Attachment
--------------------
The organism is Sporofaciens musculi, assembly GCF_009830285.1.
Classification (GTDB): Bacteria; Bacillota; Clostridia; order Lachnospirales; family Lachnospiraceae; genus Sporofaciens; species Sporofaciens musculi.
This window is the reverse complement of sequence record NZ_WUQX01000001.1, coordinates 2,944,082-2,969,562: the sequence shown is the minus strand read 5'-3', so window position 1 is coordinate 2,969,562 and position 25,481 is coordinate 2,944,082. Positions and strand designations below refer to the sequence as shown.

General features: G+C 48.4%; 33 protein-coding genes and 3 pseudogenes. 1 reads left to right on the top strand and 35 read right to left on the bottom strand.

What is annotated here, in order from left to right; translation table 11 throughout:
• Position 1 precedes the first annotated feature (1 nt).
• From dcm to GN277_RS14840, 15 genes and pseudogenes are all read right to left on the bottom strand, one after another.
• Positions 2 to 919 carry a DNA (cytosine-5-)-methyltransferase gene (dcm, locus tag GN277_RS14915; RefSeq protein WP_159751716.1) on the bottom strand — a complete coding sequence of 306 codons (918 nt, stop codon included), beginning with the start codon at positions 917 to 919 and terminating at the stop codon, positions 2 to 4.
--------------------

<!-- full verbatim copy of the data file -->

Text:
The organism is Sporofaciens musculi, assembly GCF_009830285.1.
Classification (GTDB): Bacteria; Bacillota; Clostridia; order Lachnospirales; family Lachnospiraceae; genus Sporofaciens; species Sporofaciens musculi.
This window is the reverse complement of sequence record NZ_WUQX01000001.1, coordinates 2,944,082-2,969,562: the sequence shown is the minus strand read 5'-3', so window position 1 is coordinate 2,969,562 and position 25,481 is coordinate 2,944,082. Positions and strand designations below refer to the sequence as shown.

General features: G+C 48.4%; 33 protein-coding genes and 3 pseudogenes. 1 reads left to right on the top strand and 35 read right to left on the bottom strand.

What is annotated here, in order from left to right; translation table 11 throughout:
• Position 1 precedes the first annotated feature (1 nt).
• From dcm to GN277_RS14840, 15 genes and pseudogenes are all read right to left on the bottom strand, one after another.
• Positions 2 to 919 carry a DNA (cytosine-5-)-methyltransferase gene (dcm, locus tag GN277_RS14915; RefSeq protein WP_159751716.1) on the bottom strand — a complete coding sequence of 306 codons (918 nt, stop codon included), beginning with the start codon at positions 917 to 919 and terminating at the stop codon, positions 2 to 4.